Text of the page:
We’re proud to introduce Clint Porte to the team as our Production Assistant. Along with providing support with our production work, Clint’s chief task will be to provide insightful content within our industry and some BTS (behind the scene) report for the Sha La La La website with his unique perspective.
Here he presents a recap and offers his thought on the NEDMA Conference.
Clint Porte, hails from Chicopee, MA and is a recent Political Science Graduate from Tufts University. When he’s not tied up cranking out thoughtful content driven pieces for us, on his free time he enjoys producing music and writing fiction.
As a first time attendee of the NEDMA conference, I couldn’t help but be impressed by the professional networking environment of the whole event. At 250+ people, it was clear that the New England Direct Marketing Association’s scale and influence had increased over last year’s smaller event. The unique mix of artists and businessmen and women, along with the ideas exchanged by them, made it extremely worthwhile to be a guest from start to finish. Most companies in attendance had informational booths set up, with souvenirs and info-packets free for all to share. Everyone in attendance was friendly and willing to listen.
Many exhibitors engaged their visitors with small presentations or items. By the end of the day, I had collected a ping pong ball, marching green soldiers, a three-foot ruler, headphones, a stress ball, and special edition U.S. Post Office envelope. At our booth, we gave out business cards strapped to M&Ms, in an effort to appeal to stomachs and minds simultaneously. We ended up moving over 2 whole boxes of candy. The friendly exchanges of small, yet interesting objects facilitated both small talk and business-oriented conversation that were natural.
A particularly interesting booth was Evergage, a marketing website optimization company, who offered a quick survey that asked if your company had designed a website that adjusted to each consumer. A cool feature of website optimization is that it looks at how long a consumer views a page, what kinds of links he or she clicks, and other vital statistics. Using this information, a website can algorithmically automate a page that displays what the user most likely wants to see. I took the survey myself (no pressure, of course), and answered each question while pretending to own my own website. Upon completion, it became obvious that I had a lot of catching up to do.
Keynote speaker, Anthony Phalen, conveyed a similar theme for marketing strategies in today’s commercial environment. He spoke of how important it was for marketers not to cater to consumer expectations, but to their own. He advised everyone in the room to pretend to be the consumer, and design a market strategy that they themselves would want to see or experience. For example, imagine you are a twenty-five year old urban professional who bikes to work at 8 o’clock a.m. and works until five with only a short lunch break in between. From there, you bike home and settle into your evening routine of cooking dinner and watching multiple shows on Netflix. Maybe after Netflix, you read a book or a blog, or you go online to catch up with friends on social media for a little bit before bed. Depending on how frequently you do these things, marketers have limited time and opportunity to reach you, the audience, in the most effective way. In that sense, Phalen essentially suggested that marketers personalize and craft meaningful advertisements that stand out amongst the routine of someone’s day. Whether it be a clever, expectation-defying message/slogan, a vivid series of images, or a witty video, placing yourself in the shoes of today’s consumer, who more than ever, seeks to sort through the informational clutter of the 21st century, was of utmost importance.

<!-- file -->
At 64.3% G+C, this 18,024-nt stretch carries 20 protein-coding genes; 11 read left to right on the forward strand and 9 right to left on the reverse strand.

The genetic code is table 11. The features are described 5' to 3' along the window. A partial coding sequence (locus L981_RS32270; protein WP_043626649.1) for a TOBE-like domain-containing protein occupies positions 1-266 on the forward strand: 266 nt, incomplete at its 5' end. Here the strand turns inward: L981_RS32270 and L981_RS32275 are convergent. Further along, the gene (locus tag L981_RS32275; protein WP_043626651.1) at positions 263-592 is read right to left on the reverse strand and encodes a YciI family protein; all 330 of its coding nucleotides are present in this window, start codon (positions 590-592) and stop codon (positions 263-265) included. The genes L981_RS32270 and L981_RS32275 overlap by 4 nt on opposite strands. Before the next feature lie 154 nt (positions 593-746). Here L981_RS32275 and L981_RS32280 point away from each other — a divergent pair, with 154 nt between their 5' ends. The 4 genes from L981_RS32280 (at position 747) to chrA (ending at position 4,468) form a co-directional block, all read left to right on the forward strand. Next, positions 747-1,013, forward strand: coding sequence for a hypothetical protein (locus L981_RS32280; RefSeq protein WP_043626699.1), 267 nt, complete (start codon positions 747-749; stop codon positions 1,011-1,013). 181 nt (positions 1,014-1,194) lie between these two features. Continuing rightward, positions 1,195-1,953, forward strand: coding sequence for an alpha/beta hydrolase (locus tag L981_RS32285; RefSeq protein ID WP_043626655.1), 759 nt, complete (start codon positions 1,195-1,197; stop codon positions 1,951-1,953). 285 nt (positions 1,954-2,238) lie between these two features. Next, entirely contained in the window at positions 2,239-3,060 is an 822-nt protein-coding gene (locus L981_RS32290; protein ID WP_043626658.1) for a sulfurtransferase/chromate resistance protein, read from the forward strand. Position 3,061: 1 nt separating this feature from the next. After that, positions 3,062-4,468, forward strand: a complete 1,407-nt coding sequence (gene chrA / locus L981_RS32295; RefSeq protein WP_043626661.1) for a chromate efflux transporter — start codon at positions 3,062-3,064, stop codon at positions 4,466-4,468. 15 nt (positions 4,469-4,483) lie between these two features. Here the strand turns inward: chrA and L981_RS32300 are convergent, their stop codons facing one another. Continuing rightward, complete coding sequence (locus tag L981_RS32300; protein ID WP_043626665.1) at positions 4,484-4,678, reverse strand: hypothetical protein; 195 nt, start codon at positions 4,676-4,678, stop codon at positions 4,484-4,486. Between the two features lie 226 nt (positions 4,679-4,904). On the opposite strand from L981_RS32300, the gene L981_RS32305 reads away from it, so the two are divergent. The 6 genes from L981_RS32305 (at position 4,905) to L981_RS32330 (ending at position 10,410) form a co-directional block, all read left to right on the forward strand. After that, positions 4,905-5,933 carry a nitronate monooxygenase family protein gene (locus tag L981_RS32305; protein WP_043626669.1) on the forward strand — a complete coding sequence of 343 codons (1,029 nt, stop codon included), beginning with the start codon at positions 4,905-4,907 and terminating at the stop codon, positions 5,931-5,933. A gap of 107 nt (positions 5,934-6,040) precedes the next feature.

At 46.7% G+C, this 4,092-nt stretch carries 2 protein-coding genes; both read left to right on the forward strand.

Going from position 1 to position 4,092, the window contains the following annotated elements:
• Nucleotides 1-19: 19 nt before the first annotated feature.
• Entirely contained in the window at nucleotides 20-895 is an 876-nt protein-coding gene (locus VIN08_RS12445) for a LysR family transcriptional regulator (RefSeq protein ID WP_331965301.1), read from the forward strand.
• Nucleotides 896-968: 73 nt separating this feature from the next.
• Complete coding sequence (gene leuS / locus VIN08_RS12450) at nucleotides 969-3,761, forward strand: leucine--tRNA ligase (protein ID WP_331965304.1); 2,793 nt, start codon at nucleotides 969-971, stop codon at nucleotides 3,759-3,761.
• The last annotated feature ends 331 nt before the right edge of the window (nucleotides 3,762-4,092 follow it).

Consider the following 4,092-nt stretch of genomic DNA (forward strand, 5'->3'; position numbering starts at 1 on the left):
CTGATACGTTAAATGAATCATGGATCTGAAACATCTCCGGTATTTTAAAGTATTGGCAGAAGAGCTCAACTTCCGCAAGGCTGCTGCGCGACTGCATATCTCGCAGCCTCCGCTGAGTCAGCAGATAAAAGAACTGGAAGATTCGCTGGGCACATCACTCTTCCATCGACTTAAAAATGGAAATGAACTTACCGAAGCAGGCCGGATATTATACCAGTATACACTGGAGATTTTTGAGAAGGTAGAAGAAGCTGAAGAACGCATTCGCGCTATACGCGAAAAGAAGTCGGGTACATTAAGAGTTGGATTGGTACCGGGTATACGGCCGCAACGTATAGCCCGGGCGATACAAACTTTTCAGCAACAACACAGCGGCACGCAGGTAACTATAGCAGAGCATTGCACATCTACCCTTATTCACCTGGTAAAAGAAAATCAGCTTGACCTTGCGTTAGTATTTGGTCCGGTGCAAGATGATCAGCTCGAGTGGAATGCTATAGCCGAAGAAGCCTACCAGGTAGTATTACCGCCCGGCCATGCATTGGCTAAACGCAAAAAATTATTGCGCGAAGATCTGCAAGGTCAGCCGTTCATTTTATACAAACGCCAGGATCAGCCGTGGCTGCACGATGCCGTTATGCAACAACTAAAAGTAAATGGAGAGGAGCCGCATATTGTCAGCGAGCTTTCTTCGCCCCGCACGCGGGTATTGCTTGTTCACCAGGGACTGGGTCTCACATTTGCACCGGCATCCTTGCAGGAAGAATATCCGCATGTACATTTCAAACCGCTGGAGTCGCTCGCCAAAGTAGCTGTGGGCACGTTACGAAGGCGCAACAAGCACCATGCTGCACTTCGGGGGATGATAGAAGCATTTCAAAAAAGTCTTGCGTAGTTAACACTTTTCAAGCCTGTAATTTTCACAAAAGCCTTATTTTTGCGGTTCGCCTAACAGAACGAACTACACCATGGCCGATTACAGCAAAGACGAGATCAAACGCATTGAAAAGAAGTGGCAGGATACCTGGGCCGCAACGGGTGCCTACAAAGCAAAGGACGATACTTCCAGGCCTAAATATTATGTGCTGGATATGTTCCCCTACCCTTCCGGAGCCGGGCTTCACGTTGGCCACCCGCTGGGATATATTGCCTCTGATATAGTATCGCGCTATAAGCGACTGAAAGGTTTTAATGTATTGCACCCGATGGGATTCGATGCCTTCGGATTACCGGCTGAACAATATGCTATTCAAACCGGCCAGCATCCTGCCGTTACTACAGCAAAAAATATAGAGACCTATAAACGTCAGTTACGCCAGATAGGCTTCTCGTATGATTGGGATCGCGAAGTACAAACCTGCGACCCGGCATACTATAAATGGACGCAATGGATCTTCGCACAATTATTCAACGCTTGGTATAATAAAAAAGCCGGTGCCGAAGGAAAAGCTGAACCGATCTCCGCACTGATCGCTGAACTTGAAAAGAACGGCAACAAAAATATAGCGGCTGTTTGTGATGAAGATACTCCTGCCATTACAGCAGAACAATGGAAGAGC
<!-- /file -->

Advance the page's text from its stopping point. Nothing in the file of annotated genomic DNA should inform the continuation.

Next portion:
Working with Sha La La La productions gave me some unique perspective amongst everyone at the conference. Being the only video production and video marketing service company exhibiting, our booth quickly became a notable spot. Some of the conference’s more artistic types (singer-songwriters and television personalities, among others), visited and discussed many of the filmic/visual elements of marketing that weren’t otherwise accessible at other booths. It was after a few of these encounters that I began to realize just how special the film medium could be for marketing. Most people like movies or TV. We’re always looking to be entertained, even if only for a moment. What catches our eye is a film which, within the first few seconds, declares it’s tone, content or look in a way that connects with us. It could be grainy or clean visuals, comedic film, or a particular product that grips us and keeps us watching. These are all elements of film style.
And so, film, being heavily based style, creates an aesthetic that leaves an impression on the viewer, and ultimately carries an important meaning. The reason “mise en scene” — everything put in front of the camera — is especially important in marketing, is that everything from body language to props and lighting, draws on the memory, expectations and shared experience(s) of the viewer. A successful marketing video is one that targets the viewer with a style and “mise en scene” that fall in line with a target group. In short, what would it mean to produce a marketing video in line with Phalen’s philosophy? It would probably mean finding even newer and more unique ways of creating and stylizing video to interest the consumer. In that case, maybe it’s something worth giving a shot.